Ameer Ali, J.
1. These appeals and cross-appeals from a judgment and decrees of the High Court of Bengal, dated the 5th of June 1905, arise out of certain actions in ejectment brought by the plaintiffs in the Court of the Subordinate Judge of Mymensing to recover possession of seven plots of jungle lands, commonly called garhs, as appertaining to their estate of Pergunnah Pukhuria.
2. The main defence to the suits was based on the allegation that the lands in dispute formed part of the defendant's talook of Balasuti, and not of the plaintiffs' zamindari of Pukhuria. It was also urged that the actions were barred by the Statute of Limitation.
3. At the trial the plaintiffs appear to have withdrawn or abandoned their claim in respect of plots 5, 6, and 7 ; and the adjudication was thus confined to the first four pieces of property, named respectively, (1) Ramkrishnabaree, (2) Pirijpur, Bagalbari and Krishnapur, treated as one plot, (3) Jote Pailan, and (4) Mantollah.
4. A number of issues were raised, most of which only touched the fringe of the case, and, as usual, helped in prolonging the trial.
5. The Subordinate Judge, in a very able judgment dealing with the real issue, came to the conclusion that the plaintiffs had established both title and possession in respect of all four plots and awarded them a decree in modifiction of their claims regarding area.
6. On appeal by the defendant the High Court has affirmed the Subordinate Judge's decree in respect of plots 1, 2 and 4, but has dismissed the claim in respect of Jote Pailan (plot 3).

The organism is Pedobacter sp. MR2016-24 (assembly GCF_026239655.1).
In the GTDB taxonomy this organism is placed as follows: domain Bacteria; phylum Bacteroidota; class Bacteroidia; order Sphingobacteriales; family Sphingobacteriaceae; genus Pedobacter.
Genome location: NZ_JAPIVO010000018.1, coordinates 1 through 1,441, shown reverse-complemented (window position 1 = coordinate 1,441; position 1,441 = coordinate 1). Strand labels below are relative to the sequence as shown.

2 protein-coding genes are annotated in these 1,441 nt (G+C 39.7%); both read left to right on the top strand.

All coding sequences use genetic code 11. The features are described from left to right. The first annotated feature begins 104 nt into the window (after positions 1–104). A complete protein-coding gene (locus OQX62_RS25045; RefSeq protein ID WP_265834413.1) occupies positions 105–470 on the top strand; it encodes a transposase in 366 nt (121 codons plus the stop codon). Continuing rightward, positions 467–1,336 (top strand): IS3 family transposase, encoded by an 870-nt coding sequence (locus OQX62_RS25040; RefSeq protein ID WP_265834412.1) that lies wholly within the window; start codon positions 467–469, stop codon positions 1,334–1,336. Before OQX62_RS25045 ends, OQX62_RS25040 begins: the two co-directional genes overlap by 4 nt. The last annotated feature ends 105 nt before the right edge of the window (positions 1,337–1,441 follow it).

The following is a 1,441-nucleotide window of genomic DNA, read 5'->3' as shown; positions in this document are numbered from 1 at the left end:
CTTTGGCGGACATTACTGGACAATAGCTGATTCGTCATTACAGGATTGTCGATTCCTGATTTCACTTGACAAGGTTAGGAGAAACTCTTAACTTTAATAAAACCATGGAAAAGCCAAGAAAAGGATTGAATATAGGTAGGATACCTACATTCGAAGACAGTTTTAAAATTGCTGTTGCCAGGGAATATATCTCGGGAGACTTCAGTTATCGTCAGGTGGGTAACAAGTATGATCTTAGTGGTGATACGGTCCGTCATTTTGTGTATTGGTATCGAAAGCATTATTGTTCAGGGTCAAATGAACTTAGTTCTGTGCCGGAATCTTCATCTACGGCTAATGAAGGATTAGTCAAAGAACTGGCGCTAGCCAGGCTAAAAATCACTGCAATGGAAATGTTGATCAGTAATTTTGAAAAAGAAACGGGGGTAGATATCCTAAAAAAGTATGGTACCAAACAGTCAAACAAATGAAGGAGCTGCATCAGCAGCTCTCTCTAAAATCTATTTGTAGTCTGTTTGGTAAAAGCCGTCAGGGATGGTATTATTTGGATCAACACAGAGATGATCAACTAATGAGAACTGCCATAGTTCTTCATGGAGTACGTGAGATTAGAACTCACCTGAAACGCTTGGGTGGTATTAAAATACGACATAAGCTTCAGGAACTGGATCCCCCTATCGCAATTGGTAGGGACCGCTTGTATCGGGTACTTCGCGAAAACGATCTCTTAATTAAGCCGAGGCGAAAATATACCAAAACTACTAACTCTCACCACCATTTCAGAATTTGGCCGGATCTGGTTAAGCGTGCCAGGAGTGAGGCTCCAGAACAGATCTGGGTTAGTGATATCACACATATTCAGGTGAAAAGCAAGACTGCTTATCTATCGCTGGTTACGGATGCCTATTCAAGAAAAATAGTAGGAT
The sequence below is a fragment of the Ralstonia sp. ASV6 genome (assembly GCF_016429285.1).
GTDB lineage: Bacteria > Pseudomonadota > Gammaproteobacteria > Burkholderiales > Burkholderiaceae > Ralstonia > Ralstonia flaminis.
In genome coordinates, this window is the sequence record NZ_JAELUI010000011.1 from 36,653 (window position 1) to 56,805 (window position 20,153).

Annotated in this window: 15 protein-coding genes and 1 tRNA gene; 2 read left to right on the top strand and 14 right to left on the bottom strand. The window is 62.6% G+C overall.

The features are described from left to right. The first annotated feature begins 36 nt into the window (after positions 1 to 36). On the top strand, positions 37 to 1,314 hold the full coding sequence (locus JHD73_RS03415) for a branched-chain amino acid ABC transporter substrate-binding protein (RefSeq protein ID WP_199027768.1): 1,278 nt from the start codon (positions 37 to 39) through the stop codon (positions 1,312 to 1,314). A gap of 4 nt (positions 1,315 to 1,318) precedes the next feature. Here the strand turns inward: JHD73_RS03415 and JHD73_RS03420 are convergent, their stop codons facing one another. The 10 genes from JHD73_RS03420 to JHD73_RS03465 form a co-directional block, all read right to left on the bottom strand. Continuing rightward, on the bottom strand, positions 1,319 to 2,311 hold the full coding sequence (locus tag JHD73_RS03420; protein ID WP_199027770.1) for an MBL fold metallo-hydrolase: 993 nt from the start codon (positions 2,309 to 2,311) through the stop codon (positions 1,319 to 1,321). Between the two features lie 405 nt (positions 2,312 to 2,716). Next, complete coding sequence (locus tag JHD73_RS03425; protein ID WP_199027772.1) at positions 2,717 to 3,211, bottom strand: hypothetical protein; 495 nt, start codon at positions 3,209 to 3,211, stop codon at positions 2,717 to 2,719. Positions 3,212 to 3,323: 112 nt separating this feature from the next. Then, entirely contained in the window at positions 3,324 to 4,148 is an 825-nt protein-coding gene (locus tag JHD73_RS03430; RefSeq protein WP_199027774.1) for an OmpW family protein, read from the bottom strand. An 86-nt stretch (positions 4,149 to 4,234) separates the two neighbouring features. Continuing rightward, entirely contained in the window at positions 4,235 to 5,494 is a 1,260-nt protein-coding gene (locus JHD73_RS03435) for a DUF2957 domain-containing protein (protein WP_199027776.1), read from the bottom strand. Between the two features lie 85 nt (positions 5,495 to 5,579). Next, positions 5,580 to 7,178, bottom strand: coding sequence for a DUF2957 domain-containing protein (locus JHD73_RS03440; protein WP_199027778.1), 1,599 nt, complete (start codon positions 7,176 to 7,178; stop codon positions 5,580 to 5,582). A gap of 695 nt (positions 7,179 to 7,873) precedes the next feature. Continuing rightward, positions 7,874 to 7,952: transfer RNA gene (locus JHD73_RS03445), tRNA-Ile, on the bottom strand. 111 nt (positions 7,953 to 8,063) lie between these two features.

7. Both parties have appealed to His Majesty in Council.
8. Regarding Mantollah (plot 4), the decision of the High' Court has not been seriously impugned at their Lordships' Bar, and the controversy is thus narrowed to the correctness of the decree with regard to Ramkrishnabari (plot 1), Pirijpur, &c.; (plot 2), and of the dismissal of the claim respecting Jote Pailan (plot 3).
9. The history of the two properties Pukhuria and Balasuti is set out in considerable detail in the judgments of the Subordinate Judge and of the High Court. It is sufficient therefore to refer here to only a few of the salient features of the case.
10. Pergunnah Pukhuria, prior to the Permanent Settlement of 1793, belonged to a Hindu lady, Rani Bhabani, whose name occurs frequently in the annals of Eastern Bengal towards the end of the 18th century, and who is referred to in very reverent terms, in the first Court's judgment. Between the years 1766 and 1778 this lady appears to have made certain grants to her daughter Rani Tara Debi of a number of mouzahs which now constitute the Talook of Balasuti, paying rent to the parent estate of Pukhuria. The defendant derives title from Rani Tara Debi, whilst the plaintiffs, by various transfers and devolutions, have become the proprietors of the zamindari of Pukhuria.
11. The forest of Garhgojali forms admittedly a part of Talook Balasuti, and is owned by the defendant. In the year 1850 there was, at the instance of Government, a thakbast, followed by a scientific survey of this tract of country, which seems to have lasted until 1857. In the course of the survey various contentions arose between the zamindars on one side and the talookdar on the other, regarding the demarcation of the lands. These contentions are referred to in the judgments of the Courts in India as matneza or contentious proceedings.